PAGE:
COVID-19 and it’s Impact on Funeral and Cemetery Services

March 28, 2020. Updated May 5, 2020

On April 22, 2020, Commissioner of Health Judith Persichilli issued Executive Directive No: 20-010.


  • Funeral homes are strongly encouraged to provide only Direct Cremation or Immediate Burial, regardless of cause of death.
  • Funeral homes are strongly discouraged from embalming.
  • No open casket in-person viewings, visitations or ceremonies, regardless of cause of death.
  • Viewings, visitations or ceremonies with closed caskets are permitted, but must comply with limitations on gatherings.
    • This is currently 10 people including funeral home staff. Most are enforcing the wearing of masks, 6-foot distancing, etc. Funeral directors can choose to do less. Some are allowing no gatherings of any kind.
  • Human remains may not be stored or otherwise held for future memorialization.
  • Funeral homes may not deny services based upon cause of death.
  • If a funeral home is over capacity and unable to take body, they must immediately identify and contact at least one other funeral home in another county to refer to. If a funeral home cannot be found, the body can be transferred to the designated State Temporary Morgue.

More Information

When possible, arrangements should be made remotely; by phone, email, Skype, FaceTime, etc.

Most religious institutions are closed and not available for services.

Depending on your location, cemeteries and crematories may start running behind and it is possible that there will be a wait for body disposition.

If few or no people are allowed at the funeral home or cemetery, ask a family member or the funeral director to live stream the burial or record for future viewing.

Cemeteries have their own restrictions. Some are shut down to visitors. Some are allowing few or no attendees at burials.

National cemeteries are closed to visitors but open to funeral directors for burials.

Veteran’s cemeteries are open for burials for veterans and eligible individuals but are not allowing services or military honors and are only allowing immediate family members (fewer than 10 people including funeral home and/or cemetery staff).

Our Guidance

Shop around. As stated above, funeral homes are making their own rules about what they will and will not do. They are also very busy which means they are less inclined to be flexible.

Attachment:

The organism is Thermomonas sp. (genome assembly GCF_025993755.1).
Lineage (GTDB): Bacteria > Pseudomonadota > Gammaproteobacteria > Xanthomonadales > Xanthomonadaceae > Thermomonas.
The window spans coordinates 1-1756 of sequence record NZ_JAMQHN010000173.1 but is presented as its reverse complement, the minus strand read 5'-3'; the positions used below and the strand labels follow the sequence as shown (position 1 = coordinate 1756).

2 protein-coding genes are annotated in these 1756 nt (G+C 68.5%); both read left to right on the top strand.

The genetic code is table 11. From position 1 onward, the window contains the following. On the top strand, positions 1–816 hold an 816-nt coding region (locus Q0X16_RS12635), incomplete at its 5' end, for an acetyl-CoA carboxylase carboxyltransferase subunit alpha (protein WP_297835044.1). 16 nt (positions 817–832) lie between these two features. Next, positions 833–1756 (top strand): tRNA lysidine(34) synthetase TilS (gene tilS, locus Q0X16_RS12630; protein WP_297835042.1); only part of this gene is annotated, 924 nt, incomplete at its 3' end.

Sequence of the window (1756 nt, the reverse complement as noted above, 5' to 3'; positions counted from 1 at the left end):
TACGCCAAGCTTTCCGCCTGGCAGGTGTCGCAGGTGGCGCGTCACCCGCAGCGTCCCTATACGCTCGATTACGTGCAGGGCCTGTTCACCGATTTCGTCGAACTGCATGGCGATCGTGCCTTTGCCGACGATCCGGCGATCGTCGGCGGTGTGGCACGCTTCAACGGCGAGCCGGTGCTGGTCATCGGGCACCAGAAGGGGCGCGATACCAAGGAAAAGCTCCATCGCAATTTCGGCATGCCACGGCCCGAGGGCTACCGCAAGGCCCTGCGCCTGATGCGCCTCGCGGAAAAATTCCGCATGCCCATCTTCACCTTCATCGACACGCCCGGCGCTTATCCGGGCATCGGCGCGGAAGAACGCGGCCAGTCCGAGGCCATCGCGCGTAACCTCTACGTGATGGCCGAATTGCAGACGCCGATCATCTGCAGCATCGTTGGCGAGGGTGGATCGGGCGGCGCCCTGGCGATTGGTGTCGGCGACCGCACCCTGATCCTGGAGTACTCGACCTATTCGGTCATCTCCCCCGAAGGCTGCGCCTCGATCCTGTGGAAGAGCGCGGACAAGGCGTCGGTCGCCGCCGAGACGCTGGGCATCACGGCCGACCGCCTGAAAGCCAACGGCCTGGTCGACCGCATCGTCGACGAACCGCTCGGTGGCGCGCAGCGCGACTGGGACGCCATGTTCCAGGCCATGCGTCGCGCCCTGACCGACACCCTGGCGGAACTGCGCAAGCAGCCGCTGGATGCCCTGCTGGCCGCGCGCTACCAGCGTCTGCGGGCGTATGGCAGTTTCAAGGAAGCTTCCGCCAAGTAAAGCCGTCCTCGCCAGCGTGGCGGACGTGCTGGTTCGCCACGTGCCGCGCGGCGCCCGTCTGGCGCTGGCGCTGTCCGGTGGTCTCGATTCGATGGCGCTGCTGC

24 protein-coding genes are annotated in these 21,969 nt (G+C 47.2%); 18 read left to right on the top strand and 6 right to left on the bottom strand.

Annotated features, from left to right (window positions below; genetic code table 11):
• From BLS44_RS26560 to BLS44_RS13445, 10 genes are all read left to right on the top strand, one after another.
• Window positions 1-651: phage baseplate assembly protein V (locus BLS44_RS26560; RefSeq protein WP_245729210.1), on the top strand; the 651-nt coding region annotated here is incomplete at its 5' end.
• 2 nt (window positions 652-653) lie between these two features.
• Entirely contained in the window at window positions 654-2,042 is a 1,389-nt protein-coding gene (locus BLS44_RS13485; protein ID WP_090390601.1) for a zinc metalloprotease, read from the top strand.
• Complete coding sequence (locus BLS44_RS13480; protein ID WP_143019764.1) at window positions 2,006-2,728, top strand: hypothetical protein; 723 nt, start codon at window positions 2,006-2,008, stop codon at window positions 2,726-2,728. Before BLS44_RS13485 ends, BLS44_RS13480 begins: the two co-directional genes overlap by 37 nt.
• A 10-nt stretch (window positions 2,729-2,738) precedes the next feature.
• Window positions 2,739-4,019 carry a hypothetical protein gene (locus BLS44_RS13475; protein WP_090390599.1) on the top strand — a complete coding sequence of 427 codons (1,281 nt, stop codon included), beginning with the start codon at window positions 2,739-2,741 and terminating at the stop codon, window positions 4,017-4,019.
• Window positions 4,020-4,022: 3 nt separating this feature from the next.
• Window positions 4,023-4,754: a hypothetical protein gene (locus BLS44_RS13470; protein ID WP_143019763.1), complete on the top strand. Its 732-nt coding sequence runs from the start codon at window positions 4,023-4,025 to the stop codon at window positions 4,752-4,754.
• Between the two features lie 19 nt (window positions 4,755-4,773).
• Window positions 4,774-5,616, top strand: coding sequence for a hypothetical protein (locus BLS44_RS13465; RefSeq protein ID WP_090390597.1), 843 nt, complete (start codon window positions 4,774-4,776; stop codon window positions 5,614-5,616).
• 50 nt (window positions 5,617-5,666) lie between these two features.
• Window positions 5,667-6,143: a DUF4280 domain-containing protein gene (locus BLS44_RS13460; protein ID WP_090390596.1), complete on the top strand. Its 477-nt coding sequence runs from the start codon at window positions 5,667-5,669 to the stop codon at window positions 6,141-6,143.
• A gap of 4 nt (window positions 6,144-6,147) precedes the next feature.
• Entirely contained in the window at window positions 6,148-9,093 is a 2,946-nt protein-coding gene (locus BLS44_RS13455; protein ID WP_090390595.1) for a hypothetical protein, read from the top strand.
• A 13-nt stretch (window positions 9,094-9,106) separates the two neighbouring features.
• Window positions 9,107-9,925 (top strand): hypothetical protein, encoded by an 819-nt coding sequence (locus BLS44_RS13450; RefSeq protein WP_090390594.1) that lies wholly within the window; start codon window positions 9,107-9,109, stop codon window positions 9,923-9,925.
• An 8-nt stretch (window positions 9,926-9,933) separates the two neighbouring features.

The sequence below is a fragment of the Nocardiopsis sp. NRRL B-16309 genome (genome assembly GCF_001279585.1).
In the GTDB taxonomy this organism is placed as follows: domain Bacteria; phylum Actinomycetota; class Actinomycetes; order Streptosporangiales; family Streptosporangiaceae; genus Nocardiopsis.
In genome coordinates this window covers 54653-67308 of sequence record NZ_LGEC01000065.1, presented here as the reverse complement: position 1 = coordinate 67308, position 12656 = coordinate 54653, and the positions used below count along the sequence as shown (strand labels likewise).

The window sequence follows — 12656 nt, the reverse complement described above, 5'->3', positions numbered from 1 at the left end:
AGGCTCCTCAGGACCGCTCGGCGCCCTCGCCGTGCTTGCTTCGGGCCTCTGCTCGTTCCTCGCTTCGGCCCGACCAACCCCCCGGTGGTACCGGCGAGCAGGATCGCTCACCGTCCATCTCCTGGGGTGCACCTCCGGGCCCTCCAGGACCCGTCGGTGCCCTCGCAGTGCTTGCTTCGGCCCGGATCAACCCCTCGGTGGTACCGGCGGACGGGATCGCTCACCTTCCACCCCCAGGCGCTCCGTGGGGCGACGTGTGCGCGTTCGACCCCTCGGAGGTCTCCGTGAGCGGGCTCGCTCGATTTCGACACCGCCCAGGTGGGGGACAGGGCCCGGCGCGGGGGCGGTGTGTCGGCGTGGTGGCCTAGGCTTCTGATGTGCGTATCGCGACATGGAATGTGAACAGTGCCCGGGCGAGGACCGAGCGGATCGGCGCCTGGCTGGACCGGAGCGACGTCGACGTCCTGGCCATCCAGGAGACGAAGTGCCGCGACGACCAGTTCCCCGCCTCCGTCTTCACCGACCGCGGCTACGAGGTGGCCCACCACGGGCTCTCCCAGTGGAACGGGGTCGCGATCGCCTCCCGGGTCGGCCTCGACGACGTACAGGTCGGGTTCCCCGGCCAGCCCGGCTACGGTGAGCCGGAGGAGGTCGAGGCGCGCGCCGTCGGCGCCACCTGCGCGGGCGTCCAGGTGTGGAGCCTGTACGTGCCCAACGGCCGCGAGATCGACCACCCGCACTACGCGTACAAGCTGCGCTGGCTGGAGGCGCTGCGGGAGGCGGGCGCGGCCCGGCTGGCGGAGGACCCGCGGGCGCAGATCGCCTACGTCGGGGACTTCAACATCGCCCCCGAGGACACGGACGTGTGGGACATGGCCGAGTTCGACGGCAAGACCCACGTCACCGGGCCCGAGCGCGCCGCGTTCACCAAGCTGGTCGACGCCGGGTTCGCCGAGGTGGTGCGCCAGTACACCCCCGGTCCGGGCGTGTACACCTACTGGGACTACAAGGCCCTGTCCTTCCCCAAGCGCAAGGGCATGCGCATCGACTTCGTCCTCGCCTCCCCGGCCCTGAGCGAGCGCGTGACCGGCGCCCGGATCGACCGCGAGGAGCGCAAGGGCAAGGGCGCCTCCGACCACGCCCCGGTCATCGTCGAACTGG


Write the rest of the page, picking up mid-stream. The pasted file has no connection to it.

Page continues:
Make sure the funeral homes email you a copy of their price list.

After discussing arrangements, make sure they email you the estimate.

Strongly consider direct cremation ($750+) now and a memorial service later. If cremation is absolutely not an option, consider Immediate Burial ($1,095+) and a memorial service later.

If you are not allowed to have a real viewing or can only have 1-5 people see the body:

  • Do not give permission for the funeral home embalm the body. It is not needed and is an additional expense.
  • Don’t let them charge you for a viewing as this is a fraction of the time and effort typically required. If they insist on charging, ask for the charge for an identification viewing or private family viewing.

Since you are not allowed a funeral service at the funeral home, do not fall for paying for a memorial service to be held at a later date. Once the body is cremated or buried, there is no need to have the memorial service at a funeral home, nor should you want to pay their exorbitant rates for the use of their often less than spectacular spaces. Have the memorial service at the grave site, a religious institution, club, home, garden, park, library, restaurant, etc.

Check the vehicle charges. If there is no service and only 1-5 people attending graveside, no need for the rented hearse. Ask them to use the service vehicle and meet you at the cemetery. No processional and only 1-5 people means no need for a limo, take your own car. Also, no processional means no need for a second vehicle.

If they do not want to let you see the body, you can try to convince them. If unsuccessful, ask the funeral director to take pictures or a video.

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